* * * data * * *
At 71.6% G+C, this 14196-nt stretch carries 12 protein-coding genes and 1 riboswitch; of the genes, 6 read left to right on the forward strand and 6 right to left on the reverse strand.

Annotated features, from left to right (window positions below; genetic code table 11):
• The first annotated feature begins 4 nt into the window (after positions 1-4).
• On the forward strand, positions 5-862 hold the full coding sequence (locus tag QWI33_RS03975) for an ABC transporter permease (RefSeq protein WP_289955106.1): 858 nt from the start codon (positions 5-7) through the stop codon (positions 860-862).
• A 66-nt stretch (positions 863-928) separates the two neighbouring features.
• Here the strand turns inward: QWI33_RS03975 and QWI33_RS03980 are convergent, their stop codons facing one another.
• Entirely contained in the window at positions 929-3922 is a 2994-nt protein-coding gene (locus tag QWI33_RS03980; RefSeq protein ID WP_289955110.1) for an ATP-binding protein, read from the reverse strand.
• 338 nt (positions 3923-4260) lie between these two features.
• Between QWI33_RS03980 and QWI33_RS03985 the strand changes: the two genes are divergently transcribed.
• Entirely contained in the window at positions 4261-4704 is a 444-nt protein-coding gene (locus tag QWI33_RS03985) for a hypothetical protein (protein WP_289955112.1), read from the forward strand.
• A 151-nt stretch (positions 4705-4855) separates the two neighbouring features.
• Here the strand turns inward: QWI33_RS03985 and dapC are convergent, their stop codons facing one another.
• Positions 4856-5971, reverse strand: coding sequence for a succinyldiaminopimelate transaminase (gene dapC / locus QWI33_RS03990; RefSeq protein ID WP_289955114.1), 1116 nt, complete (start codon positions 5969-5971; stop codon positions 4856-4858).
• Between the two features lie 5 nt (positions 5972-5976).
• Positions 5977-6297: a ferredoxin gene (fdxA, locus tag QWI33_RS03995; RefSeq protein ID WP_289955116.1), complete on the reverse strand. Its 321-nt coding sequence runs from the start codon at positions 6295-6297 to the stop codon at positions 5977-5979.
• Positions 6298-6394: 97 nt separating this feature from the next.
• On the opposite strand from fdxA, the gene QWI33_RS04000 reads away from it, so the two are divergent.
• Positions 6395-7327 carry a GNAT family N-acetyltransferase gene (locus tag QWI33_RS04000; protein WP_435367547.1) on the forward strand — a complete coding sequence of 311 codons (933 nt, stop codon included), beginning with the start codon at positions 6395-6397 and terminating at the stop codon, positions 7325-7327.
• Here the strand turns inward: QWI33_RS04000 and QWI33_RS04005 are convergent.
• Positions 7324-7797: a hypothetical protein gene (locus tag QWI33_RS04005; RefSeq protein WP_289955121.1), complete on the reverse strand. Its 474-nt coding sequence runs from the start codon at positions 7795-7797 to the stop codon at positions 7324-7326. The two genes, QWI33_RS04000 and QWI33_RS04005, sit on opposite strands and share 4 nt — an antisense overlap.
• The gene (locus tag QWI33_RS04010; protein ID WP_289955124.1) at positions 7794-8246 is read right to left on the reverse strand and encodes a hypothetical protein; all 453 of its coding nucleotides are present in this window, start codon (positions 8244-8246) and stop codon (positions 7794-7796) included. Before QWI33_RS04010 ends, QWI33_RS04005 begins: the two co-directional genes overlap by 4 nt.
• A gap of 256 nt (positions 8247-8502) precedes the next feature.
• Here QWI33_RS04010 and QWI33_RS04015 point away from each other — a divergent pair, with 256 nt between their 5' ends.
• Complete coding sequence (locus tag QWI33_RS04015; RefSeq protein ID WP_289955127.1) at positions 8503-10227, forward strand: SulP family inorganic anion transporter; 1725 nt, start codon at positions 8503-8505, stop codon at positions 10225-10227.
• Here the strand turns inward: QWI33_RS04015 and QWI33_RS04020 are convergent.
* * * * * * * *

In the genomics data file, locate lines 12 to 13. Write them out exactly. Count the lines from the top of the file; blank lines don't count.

• Here the strand turns inward: QWI33_RS03985 and dapC are convergent, their stop codons facing one another.
• Positions 4856-5971, reverse strand: coding sequence for a succinyldiaminopimelate transaminase (gene dapC / locus QWI33_RS03990; RefSeq protein ID WP_289955114.1), 1116 nt, complete (start codon positions 5969-5971; stop codon positions 4856-4858).